Thursday, October 29, 2009

KISS Surprise Wounded Warriors With Visit

Reach Steven Uhles
Photos by John Curry/staff

Although their long locks were far from military muster, members of the iconic rock act KISS were warmly welcomed at the Charlie Norwood VA Medical Center today.

The band, best known for its overtly theatrical hard rock shows, invited veterans and service members from the Augusta-based Wounded Warrior Projects CSRA program to its Atlanta concert Monday night, and followed up the show with a VA visit Wednesday before jetting to an evening gig in Nashville..

Three members of the band, guitarist Tommy Thayer, drummer Eric Singer and lead singer/guitarist Paul Stanley made the trip. Bass player Gene Simmons was unable to attend due to a prior engagement. Mr. Stanley, a founding member of the nearly 40-year-old act, was clearly touched by the opportunity to share time with the hospital's staff and patients.

"We're honored to be here with you people," he said, addressing the large crowd assembled in the rehabilitation room. "We're here for you. God bless you all."

Mr. Stanley said it was important to KISS, as a band, that the service men and women who are injured in the line of duty receive the respect and attention they deserve. Success, for the highly successful band, means ensuring that happens.

"People talk about the ultimate sacrifice," he said. "But isn't it a sacrifice to come back home and discover you no longer have your life? We want everyone home safely and to urge everyone to give these people the respect they deserve."

Stephen Ogles attended the event with his face painted with Gene Simmon's distinctive design. Mr. Stanley joked that he could be in the band, but he's a little too young. The wheelchair-bound Mr. Ogles said staff at the VA helped him prepare to meet KISS.

"I've been a fan of the boys for a lot of years," he said quietly. "I like that they came down."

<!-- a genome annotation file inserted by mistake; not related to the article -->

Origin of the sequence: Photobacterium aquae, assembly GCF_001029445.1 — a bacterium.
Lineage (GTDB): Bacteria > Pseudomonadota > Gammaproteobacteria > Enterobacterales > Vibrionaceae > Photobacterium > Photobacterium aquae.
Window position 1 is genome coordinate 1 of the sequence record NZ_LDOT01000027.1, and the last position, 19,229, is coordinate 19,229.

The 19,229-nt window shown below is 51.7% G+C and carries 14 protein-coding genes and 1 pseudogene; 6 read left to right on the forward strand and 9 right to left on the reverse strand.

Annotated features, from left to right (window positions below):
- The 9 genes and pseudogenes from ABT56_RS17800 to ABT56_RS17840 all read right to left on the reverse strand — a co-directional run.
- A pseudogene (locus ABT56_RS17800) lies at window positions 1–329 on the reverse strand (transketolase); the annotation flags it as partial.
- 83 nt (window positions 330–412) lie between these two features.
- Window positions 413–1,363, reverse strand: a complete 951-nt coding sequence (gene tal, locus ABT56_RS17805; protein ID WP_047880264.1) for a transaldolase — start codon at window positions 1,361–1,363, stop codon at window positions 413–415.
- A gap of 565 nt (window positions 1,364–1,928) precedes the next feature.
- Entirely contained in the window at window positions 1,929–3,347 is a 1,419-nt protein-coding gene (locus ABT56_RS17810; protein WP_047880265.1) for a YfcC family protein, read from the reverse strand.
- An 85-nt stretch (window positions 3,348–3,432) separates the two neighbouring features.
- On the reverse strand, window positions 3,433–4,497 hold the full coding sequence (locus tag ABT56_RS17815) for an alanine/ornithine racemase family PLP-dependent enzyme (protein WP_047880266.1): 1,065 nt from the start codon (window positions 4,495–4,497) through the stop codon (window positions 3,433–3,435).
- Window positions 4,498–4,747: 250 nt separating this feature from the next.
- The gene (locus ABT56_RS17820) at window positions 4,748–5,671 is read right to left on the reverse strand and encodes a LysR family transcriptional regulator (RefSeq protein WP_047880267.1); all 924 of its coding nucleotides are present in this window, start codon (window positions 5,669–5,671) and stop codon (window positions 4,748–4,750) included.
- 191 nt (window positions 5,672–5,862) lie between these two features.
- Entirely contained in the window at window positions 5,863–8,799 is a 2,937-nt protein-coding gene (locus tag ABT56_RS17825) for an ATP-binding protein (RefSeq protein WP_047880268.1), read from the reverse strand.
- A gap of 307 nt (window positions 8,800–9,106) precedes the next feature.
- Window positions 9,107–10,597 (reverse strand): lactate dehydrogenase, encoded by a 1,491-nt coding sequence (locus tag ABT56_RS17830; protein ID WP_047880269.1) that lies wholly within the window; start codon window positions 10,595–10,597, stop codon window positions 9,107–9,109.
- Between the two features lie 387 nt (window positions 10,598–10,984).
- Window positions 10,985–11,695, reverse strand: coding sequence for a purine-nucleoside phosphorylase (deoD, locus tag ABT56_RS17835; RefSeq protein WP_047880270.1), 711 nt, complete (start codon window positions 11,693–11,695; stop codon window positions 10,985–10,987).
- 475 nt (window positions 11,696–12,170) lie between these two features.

Leonel Orozco left the event sporting a Paul Stanley-signed eye patch. He admitted that he had not grown up listening to KISS, but now considers himself a member of the KISS army.

"I really wasn't a fan at all," he said with a laugh. "I think I knew one song. But that concert made a fan out of me. They treat their fans really well and they are, I think, our biggest fans."

After meeting fans, signing autographs and taking pictures, the band took a short tour of hospital units, including its innovative kayak rehab center. Mr. Stanley said that as well as bringing a little joy to the patients, he hopes the KISS visit might bring attention to the Charlie Norwood VA Medial Center as well.

"You have this amazing facility here and it's almost a secret," he said. "It shouldn't be a secret. It should be a model, the template for facilities like this."

In the photos:

Paul Stanley poses for a picture with Jasper Stewart at the Charlie Norwood VA Medical Center in Augusta, Wednesday, Oct. 28, 2009. Stewart painted his face with a star just like Stanley wears when he performs with KISS.

Paul Stanley, Eric Singer and Tommy Thayer, pose for a picture with Stephen Ogles at the Charlie Norwood VA Medical Center in Augusta, Wednesday, Oct. 28, 2009. Ogles painted his face like the band does when they perform.